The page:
Working independently using a wide range of methods, researchers in psychology, sociology, anthropology and criminology have found that the perceived failure to accomplish a societal standard of masculinity is perhaps the most significant factor in men’s and boys’ decisions to wield deadly force using a firearm. This has been borne out with school shooters, mass shooters and murder-suicides.
In this light, it is particularly noteworthy that a common Remington ad shows an AR-15 weapon with the caption “consider your man card REissued” (emphasis ours). The implication is that although you may have been feminized, you can restore your lost sense of masculinity by buying this weapon. In light of the research we just summarized, if Remington’s aim was to increase gun violence, the ad could not have been more precisely phrased.
The opinion piece notes that in addition to gun control, parents can try to make sure their children are not raised with hyper-masculinity as a role model. That is quite a challenge and the current epidemic of gun violence, the vast majority of which is by males, shows that the “John Wayne Syndrome” is baked into our culture. Trump’s mantra of “never back down, never admit defeat, never admit you’re wrong” has only strengthened the cult of hyper-masculinity, resulting in more young men becoming worshippers of assault weapons and handguns.
In what must be the understatement of the year, the authors state:
We need to persuade all adults to carefully consider the messages that they are sending to boys. In light of what we have said regarding gun violence, valorizing the aggressive and violent aspects of masculinity would seem to be a very bad idea.
A 2021 NPR article noted:
A staggering 98% of these crimes have been committed by men, according to The Violence Project, a nonpartisan research group that tracks U.S. mass shooting data dating back to 1966.
"Men just are generally more violent," said the group's president, Jillian Peterson, a forensic psychologist and professor of criminology and criminal justice at Hamline University. "There are many theories as to why that is."
As NPR has reported, researchers say that men, more than women, tend to externalize their problems and look for others to blame, which can translate into anger and violence. And when women do choose violence, guns are not typically their weapon of choice….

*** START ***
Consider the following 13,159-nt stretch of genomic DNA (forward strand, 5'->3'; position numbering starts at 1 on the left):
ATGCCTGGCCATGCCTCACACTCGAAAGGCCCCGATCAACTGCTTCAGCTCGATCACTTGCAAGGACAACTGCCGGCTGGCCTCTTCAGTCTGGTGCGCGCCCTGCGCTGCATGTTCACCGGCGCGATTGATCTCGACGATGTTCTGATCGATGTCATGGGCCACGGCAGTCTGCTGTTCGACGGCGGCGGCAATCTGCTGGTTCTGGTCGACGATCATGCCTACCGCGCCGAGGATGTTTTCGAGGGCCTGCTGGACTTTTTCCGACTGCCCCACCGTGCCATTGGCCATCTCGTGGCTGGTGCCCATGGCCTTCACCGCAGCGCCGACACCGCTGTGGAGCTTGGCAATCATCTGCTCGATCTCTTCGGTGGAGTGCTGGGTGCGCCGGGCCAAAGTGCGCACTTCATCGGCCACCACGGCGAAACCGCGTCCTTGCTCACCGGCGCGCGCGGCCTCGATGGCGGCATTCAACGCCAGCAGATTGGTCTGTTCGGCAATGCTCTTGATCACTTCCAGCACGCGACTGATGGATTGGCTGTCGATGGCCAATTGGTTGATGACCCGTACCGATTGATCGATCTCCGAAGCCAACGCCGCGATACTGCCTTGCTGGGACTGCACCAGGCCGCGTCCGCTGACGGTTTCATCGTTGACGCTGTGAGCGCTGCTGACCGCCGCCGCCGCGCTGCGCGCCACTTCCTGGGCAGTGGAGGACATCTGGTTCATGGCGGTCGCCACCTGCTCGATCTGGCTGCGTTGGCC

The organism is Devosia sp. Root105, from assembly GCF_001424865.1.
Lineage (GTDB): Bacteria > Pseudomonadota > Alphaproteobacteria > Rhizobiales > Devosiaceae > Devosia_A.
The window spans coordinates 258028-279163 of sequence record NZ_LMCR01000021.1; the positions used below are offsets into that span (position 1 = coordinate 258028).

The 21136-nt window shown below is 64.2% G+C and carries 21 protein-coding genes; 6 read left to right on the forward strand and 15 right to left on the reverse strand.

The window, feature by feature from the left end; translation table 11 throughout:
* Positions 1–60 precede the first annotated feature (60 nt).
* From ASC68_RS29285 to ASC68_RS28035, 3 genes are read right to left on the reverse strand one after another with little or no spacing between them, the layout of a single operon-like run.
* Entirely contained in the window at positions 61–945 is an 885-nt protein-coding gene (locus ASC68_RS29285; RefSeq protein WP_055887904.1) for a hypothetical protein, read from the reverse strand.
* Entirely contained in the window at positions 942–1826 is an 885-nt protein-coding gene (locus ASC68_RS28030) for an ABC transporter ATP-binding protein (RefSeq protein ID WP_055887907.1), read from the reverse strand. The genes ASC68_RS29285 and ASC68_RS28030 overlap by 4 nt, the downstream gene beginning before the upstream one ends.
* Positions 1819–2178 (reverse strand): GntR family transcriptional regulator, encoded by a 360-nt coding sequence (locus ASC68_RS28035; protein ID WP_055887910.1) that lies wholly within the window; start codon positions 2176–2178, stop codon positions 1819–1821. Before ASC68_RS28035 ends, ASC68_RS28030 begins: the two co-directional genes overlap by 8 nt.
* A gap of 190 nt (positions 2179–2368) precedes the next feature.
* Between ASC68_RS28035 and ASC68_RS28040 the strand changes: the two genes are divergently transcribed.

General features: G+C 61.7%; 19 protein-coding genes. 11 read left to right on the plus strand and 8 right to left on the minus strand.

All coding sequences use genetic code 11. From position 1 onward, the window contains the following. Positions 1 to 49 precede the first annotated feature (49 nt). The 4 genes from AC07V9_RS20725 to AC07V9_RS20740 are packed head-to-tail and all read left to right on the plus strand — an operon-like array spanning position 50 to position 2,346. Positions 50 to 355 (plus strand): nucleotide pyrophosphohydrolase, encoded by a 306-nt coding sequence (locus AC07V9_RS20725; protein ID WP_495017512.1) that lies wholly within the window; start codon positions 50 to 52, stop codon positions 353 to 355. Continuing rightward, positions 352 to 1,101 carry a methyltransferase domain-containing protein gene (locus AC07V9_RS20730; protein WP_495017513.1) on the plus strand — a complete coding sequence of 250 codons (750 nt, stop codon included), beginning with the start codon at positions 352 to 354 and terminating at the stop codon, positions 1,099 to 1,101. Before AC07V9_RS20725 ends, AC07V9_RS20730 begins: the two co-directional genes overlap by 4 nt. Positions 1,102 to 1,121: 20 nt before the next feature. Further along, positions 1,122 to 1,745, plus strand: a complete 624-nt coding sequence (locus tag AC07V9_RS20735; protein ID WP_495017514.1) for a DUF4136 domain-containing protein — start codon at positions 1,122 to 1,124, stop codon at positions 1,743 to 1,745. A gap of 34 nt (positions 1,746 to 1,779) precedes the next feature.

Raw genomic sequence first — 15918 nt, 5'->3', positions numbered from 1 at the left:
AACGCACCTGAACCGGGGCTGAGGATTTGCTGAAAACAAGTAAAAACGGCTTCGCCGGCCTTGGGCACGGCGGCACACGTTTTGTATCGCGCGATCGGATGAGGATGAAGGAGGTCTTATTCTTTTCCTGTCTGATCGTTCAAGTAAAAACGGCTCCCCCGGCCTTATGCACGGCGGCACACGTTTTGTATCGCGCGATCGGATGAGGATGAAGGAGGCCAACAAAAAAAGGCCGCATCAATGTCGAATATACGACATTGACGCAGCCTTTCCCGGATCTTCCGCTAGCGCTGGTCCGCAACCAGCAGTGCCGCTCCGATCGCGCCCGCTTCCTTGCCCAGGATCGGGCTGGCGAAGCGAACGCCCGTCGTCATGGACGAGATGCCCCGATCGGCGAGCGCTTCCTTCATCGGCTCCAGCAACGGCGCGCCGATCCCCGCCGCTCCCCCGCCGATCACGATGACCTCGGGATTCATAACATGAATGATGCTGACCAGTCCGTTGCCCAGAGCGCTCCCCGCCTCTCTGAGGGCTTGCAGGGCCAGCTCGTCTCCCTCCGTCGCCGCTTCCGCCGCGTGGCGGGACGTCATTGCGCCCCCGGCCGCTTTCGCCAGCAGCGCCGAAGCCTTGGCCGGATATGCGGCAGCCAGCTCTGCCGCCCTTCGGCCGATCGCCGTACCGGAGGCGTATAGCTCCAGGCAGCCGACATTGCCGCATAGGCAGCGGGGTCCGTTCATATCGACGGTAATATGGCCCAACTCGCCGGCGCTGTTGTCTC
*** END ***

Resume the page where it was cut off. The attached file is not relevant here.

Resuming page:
If men vastly outnumber women as mass shooters, those perpetrators are often a model for the next male shooters, who "see themselves in them," Peterson said, a phenomenon that she noted is particularly true among young, white men. Violence Project data show that white men are disproportionately responsible for mass shootings more than any other group.
"They study the perpetrators that came before them," she said. "Many school shooters study Columbine, for example; other university shooters study the Virginia Tech shooting. And they really are kind of using those previous shootings as a blueprint for their own."
So the hyper-masculinity context of most mass shootings replicates itself and is reinforced by multiple-cultural cues including child-rearing, movies, gun industry marketing and the mass media coverage of mass-shooting leading to copycat bloodshed. The gun manufacturers even begin marketing to young children less than 12 as shown in this Violence Policy Center report, “Gun Violence Prevention Groups Condemn Launch of AR-15 Assault Rifles Designed Specifically for Children entitled,
“Manufacturer Says Its JR-15 Child-Sized Assault Rifle ‘looks, feels, and operates just like Mom and Dad’s gun’: Gun Violence Prevention Groups Condemn Launch of AR-15 Assault Rifles Designed Specifically for Children
Crafting a public health solution with America’s ceaseless barrage of gunfire requires not just gun law reforms. It necessitates a remaking of what it means to be male without the centuries-long glorification of the man who believes he can solve his grievances as a male with a gun.
This is a psychological and sociological problem, and our mass-shooting nightmare won’t be resolved until remaking the male hyper-masculinity into a more benign approach to participating in our national community.